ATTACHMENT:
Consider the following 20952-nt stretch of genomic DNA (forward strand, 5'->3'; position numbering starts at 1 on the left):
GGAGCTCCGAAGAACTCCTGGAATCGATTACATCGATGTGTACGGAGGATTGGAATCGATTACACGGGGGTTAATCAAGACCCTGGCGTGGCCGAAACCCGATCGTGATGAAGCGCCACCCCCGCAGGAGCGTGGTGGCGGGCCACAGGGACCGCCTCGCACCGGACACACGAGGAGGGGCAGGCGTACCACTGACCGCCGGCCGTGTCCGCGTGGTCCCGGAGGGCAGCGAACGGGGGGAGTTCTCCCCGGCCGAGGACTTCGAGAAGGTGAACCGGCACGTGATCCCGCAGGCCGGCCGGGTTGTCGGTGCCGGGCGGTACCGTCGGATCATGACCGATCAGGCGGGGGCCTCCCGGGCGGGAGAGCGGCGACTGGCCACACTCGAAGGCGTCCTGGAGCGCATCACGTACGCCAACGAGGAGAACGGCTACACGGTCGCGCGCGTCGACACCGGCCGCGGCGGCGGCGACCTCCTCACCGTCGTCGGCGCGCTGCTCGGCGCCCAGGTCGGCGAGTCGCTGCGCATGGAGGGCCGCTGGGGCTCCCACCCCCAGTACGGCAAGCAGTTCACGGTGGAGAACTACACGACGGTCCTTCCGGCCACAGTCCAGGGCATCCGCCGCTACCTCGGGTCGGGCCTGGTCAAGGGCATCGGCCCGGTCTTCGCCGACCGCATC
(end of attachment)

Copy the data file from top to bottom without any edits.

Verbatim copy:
Consider the following 20952-nt stretch of genomic DNA (forward strand, 5'->3'; position numbering starts at 1 on the left):
GGAGCTCCGAAGAACTCCTGGAATCGATTACATCGATGTGTACGGAGGATTGGAATCGATTACACGGGGGTTAATCAAGACCCTGGCGTGGCCGAAACCCGATCGTGATGAAGCGCCACCCCCGCAGGAGCGTGGTGGCGGGCCACAGGGACCGCCTCGCACCGGACACACGAGGAGGGGCAGGCGTACCACTGACCGCCGGCCGTGTCCGCGTGGTCCCGGAGGGCAGCGAACGGGGGGAGTTCTCCCCGGCCGAGGACTTCGAGAAGGTGAACCGGCACGTGATCCCGCAGGCCGGCCGGGTTGTCGGTGCCGGGCGGTACCGTCGGATCATGACCGATCAGGCGGGGGCCTCCCGGGCGGGAGAGCGGCGACTGGCCACACTCGAAGGCGTCCTGGAGCGCATCACGTACGCCAACGAGGAGAACGGCTACACGGTCGCGCGCGTCGACACCGGCCGCGGCGGCGGCGACCTCCTCACCGTCGTCGGCGCGCTGCTCGGCGCCCAGGTCGGCGAGTCGCTGCGCATGGAGGGCCGCTGGGGCTCCCACCCCCAGTACGGCAAGCAGTTCACGGTGGAGAACTACACGACGGTCCTTCCGGCCACAGTCCAGGGCATCCGCCGCTACCTCGGGTCGGGCCTGGTCAAGGGCATCGGCCCGGTCTTCGCCGACCGCATC